Sales growth executives are looking at AI for all of the examples that I just gave you. Social listening and competitor analysis, churn prediction. That’s a really big one. Another example, another really interesting use case is churn prediction. Someone came to us with, they thought they had a marketing, kind of, “What’s happening on our marketing funnel? Can AI and predictive AI help us there?” The more we talked and the more we asked good questions and found out about their real pain point, it was actually once they were in the sales funnel, this was a SaaS company where they had 30-day free trial and some were going through and becoming clients right away, customers right away. Some were churning out and they were in the sales funnel churning out not at the marketing level, in the sales funnel churning out.

You can really start identifying, just from analytics, why they’re churning out, when they’re churning out, how they’re churning out, pulling together all the disparate sources of data, and then you can apply AI modeling on top of that to start predicting and getting ahead of it so that they don’t churn. That then increases the number of customers you have, and it brings new revenue into your company faster. They were looking at 2023 revenue, and I asked them about their 2024 revenue, and after we did a back-of-napkin assessment and return on investment, we were able to predict and suggest a certain amount of revenue that they could pull in from 2024 into 2023. Now, how happy do you think that C-suite is and those investors are when they hear, not only are you overachieving, you’re pulling revenue that we thought was 2024 into 2023? That’s the power of AI applied to marketing and sales.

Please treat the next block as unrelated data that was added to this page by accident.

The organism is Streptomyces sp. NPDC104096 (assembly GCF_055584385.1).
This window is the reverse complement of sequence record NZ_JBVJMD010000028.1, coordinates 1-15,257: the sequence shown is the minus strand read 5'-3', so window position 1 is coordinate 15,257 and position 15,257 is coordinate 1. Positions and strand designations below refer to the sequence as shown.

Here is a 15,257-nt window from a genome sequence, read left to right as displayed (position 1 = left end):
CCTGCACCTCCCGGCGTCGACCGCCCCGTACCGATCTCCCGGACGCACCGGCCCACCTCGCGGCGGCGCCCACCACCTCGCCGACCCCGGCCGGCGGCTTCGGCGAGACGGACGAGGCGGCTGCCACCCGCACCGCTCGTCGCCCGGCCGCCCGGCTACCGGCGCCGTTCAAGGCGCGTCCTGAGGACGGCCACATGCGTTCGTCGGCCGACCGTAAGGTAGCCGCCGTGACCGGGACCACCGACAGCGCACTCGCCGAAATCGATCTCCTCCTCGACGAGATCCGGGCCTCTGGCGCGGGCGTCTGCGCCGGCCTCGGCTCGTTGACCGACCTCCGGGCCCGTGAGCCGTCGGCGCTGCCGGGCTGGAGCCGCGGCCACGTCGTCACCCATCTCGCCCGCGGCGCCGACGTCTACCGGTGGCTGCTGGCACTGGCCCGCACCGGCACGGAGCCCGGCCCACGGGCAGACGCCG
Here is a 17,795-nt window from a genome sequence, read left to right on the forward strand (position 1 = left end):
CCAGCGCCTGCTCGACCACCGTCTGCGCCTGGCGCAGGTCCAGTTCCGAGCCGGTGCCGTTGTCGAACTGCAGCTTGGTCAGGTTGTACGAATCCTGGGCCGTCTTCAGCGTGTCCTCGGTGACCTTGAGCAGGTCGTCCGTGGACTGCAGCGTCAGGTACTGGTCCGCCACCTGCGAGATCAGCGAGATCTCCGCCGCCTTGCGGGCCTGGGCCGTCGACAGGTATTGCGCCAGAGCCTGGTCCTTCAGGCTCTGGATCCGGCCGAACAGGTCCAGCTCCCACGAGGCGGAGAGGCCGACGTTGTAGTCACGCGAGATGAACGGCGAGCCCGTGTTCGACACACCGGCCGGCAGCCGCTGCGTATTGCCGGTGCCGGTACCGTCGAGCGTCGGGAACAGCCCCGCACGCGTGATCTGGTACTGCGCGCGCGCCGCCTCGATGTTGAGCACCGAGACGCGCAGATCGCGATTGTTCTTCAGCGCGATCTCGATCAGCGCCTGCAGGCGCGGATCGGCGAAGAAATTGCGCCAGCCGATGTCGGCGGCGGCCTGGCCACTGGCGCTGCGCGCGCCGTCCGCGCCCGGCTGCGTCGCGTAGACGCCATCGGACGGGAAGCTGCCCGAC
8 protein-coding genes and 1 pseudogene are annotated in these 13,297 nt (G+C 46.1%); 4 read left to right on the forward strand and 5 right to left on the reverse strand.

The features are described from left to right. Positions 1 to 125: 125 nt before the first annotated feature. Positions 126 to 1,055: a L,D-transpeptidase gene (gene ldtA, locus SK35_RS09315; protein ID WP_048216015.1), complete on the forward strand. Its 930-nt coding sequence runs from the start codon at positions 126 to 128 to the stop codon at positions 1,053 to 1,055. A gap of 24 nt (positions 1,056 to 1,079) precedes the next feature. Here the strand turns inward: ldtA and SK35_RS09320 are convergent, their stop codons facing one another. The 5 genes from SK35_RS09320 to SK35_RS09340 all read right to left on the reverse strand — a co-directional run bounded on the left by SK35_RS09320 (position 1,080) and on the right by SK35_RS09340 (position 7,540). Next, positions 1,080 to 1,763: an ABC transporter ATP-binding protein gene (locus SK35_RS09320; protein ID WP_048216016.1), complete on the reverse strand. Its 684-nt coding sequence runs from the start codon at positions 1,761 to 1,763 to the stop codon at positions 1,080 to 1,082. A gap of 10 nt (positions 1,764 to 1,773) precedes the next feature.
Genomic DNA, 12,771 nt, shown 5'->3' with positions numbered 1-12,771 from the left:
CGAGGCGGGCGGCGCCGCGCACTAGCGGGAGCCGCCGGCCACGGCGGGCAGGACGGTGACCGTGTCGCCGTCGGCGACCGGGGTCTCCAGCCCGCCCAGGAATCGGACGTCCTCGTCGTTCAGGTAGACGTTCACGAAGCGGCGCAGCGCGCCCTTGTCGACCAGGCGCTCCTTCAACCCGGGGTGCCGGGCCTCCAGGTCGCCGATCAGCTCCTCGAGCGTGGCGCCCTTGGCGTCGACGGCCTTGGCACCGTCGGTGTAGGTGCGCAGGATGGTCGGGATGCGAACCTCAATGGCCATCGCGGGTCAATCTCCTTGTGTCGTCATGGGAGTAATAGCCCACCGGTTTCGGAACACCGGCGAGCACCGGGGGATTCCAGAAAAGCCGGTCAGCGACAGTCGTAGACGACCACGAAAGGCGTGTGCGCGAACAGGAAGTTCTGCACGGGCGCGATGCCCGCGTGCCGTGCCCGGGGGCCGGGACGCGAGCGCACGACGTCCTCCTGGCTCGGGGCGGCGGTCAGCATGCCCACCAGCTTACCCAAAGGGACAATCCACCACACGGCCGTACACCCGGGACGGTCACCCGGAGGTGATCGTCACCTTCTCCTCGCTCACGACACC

Fred Diamond: When I asked you, you said we’re at the 2% mark, if you will. Talk about ease of implementation of the various types of technologies, and who are you typically working with? Is it traditional IT, or are you working specifically with the sales and marketing organization? Tell me again, the ease of implementing the solutions we’re talking about here to get these amazing results. I think one thing that everybody will agree on is that the potential of AI to produce amazing results is there. It’s just fascinating that this is actually alive as we speak. But talk about those two things, the challenge of implementing and who implements.

Jennifer Ives: The challenge of implementing. Anytime someone talks about AI, even if it’s an off-the-shelf tool that you’re trying to implement or pull into your company for sales and marketing, or in any other division, but anytime you talk about AI, the CEO is generally involved. We are generally so. At Watering Hole, we’re working with mid to large companies, so 100 million in ARR to 2 to 3 billion in ARR. We can work with companies larger than that, but that’s generally who we’re working with. When we first went to market, we thought we would be working with B2B companies all day long. They’re taking much longer to implement. I’m speaking in general terms, generalized terms. They’re taking much longer to be creative, to be agile, to test and learn. You have to test and learn with AI, you start small.